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MU professor writes guide to help autistic adults find jobs

Wednesday, December 9, 2009 | 12:01 a.m. CST

COLUMBIA — Jeremy Jacobi, 22, was diagnosed with Asperger’s syndrome when he was 16 and is slowly building the skills he needs to live on his own and support himself financially.

"It’s been extremely difficult for me to get a job, to market myself and stand out from other people," he said.

Booklet available online

Scott Standifer's guide, “Adult Autism and Employment: A Guide for Vocational Rehabilitation Professionals" is available online at dps.missouri.edu/Autism.html?cmpNWS.


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Jacobi is part of a large group of people with an autism spectrum disorder, which can hinder a person's ability to communicate and socially interact. Many people with these disorders have difficulty finding and maintaining employment.

Scott Standifer, an MU clinical associate professor in the School of Health Professions, has created a guide to help change that.

Standifer said because adults with Asperger's syndrome and high functioning autism tend to be more vocal and get more of what he called "scholarly attention," he mainly wanted to address employment issues for people who have little or no communication skills. 

"These individuals face the most significant challenges, and what works for them should also be relevant for people with Asperger's," he said.

Standifer's guide aims to make sure the adult autistic community isn't forgotten.

Jacobi has a strong interest in computer technology and has applied his skills through an internship with MU's athletics department in information technology and at his prior job at Columbia Computer Center.

But Jacobi said some of his behaviors in the workplace were not tolerated.

"A lot of times, I spoke my mind without thinking about if I was hurting other people’s feelings," he said.

Staci Bowlen, the director of the Columbia branch of TouchPoint Autism Services, a program that provides services to people with autism spectrum disorders, said adults with autism typically face challenges such as communicating with customers and knowing what is appropriate to say in interviews and on the job. She said she has noticed there isn’t much information made available to help them find employment.

"Everything surrounds children," Bowlen said. "What people don’t see is that this child grows up.”

Standifer previously worked with a team of professionals to write a guide called "The Handbook of Disabilities." But when recently looking back at that guide, he noticed a lack of information on adults with autism spectrum disorders and their struggles in the workplace. So he updated the handbook and wrote his own guide titled, "Adult Autism and Employment: A Guide for Vocational Rehabilitation Professionals."

Standifer's guide mainly provides information for vocational rehabilitation agencies, which are state-run employment programs to help people with disabilities obtain meaningful careers and live independently.

"Ultimately, the goal is to help the folks with autism get jobs and live out in the community," Standifer said. "These folks want to work, and it's our job to help them achieve that."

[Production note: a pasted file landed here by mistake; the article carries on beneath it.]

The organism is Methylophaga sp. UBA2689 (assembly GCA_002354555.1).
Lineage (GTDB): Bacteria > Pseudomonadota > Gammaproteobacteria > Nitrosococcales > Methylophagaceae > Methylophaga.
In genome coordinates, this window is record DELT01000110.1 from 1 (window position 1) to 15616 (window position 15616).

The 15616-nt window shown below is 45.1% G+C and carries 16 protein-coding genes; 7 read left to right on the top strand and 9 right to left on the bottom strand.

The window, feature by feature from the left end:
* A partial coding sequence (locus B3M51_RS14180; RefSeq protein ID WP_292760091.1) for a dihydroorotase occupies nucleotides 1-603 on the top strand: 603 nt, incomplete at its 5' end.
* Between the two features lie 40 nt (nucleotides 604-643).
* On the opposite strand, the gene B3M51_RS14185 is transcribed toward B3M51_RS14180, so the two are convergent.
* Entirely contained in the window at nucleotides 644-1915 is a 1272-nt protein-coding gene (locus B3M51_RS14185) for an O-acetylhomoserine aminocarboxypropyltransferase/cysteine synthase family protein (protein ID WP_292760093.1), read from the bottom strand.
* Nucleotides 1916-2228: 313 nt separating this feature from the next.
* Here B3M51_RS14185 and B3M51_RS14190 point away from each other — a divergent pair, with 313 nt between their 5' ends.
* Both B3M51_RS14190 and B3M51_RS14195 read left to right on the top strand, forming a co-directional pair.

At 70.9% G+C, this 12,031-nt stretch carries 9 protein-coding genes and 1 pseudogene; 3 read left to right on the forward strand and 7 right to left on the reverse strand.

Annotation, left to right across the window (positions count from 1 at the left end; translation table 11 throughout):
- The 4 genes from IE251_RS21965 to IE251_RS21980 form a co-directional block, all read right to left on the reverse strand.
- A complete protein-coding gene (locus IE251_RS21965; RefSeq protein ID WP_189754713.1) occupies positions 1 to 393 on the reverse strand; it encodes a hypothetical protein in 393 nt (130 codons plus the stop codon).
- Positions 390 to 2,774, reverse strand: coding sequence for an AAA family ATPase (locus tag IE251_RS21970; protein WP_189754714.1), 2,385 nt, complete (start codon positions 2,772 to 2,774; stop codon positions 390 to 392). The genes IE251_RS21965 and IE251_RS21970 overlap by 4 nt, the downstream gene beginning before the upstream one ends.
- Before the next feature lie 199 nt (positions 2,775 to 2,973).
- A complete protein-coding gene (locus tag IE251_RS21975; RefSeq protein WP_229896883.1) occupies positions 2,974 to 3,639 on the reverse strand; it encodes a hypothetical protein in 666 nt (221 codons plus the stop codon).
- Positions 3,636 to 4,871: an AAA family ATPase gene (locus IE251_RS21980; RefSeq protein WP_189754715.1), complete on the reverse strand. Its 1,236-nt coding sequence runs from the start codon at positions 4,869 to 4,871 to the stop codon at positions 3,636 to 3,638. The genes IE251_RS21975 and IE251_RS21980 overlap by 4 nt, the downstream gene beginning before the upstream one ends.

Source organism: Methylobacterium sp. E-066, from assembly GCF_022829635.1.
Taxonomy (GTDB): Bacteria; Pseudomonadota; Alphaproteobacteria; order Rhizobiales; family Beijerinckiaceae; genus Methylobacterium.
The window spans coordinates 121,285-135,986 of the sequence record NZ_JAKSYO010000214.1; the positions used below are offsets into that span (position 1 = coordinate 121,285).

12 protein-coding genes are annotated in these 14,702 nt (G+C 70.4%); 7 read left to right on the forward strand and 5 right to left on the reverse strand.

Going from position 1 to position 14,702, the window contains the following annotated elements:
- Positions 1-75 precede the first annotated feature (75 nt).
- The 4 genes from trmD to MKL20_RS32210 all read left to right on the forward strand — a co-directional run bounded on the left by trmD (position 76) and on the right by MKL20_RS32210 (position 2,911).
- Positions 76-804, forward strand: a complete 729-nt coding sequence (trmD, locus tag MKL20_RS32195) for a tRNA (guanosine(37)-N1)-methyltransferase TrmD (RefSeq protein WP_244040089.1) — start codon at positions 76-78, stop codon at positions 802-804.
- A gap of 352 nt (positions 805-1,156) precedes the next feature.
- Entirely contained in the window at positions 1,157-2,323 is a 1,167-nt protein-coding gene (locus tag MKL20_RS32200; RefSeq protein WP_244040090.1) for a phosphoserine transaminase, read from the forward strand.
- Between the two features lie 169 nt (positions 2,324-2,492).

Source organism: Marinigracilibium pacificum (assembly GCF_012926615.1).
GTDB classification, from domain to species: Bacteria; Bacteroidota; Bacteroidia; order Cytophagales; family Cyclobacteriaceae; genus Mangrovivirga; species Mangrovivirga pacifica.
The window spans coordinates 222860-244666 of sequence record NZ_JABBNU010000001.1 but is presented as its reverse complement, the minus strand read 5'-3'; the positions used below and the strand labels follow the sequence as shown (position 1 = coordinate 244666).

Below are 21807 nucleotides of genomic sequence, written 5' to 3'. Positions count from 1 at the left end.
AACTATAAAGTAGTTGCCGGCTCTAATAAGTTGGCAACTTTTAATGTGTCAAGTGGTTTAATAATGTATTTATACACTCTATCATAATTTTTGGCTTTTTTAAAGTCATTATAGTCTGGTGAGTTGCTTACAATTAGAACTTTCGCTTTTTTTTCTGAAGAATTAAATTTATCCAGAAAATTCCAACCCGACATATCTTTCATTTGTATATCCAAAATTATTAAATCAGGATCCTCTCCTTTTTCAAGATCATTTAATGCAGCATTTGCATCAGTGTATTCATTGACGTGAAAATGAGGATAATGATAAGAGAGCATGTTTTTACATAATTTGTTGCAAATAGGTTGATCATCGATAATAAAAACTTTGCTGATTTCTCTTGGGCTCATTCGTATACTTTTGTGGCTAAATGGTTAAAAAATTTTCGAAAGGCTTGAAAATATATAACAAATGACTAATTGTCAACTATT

Standifer said the guide aims to be specific on the characteristics of autism and how they can influence a person’s effectiveness in the workplace. In turn, providing these characteristics to vocational rehabilitation professionals will allow them to assess the needs of the person with autism and learn how to accommodate such needs.

"I hope they take away a more grounded understanding of what living with autism can be like for the individuals and the kinds of questions to ask as well as the kinds of support to offer to people with autism," Standifer said.

The guide offers suggestions such as interview accommodations, initial questions to ask in an interview, a list of potential career options and possible job accommodations.

James Emmett, a rehabilitation counselor in Monticello, Ind., who works with employment issues specific to people with developmental disabilities and autism, advised Standifer on his new booklet. He said the guide provides a new perspective for these vocational rehabilitation agencies.

"For so long, people with autism have in essence been often set up for failure in vocational rehab centers," Emmett said. "For example, interviews can be really difficult for people with autism. This guide changes that. It can make or break the ability to serve a person with autism."


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Comments

Jessie Decker December 10, 2009 | 8:46 a.m.

At The Autism Program of Illinois (TAP), we are beginning to address important, and often overlooked, services for adults with autism. It's good to see that other states are on the same path.

(Report Comment)
Barbara Shallue December 14, 2009 | 11:24 a.m.

This is very exciting. I help moderate Jobs4Autism.com, a website/forum where adults with autism, their job coaches, employers or caregivers can share their experiences or "job stories" - in that way they can learn from each other and move forward. We also blog about information like this to help spread the word about available resources. I'll pass the word on about these resources (and link back to this article, of course!) Thank you!

(Report Comment)

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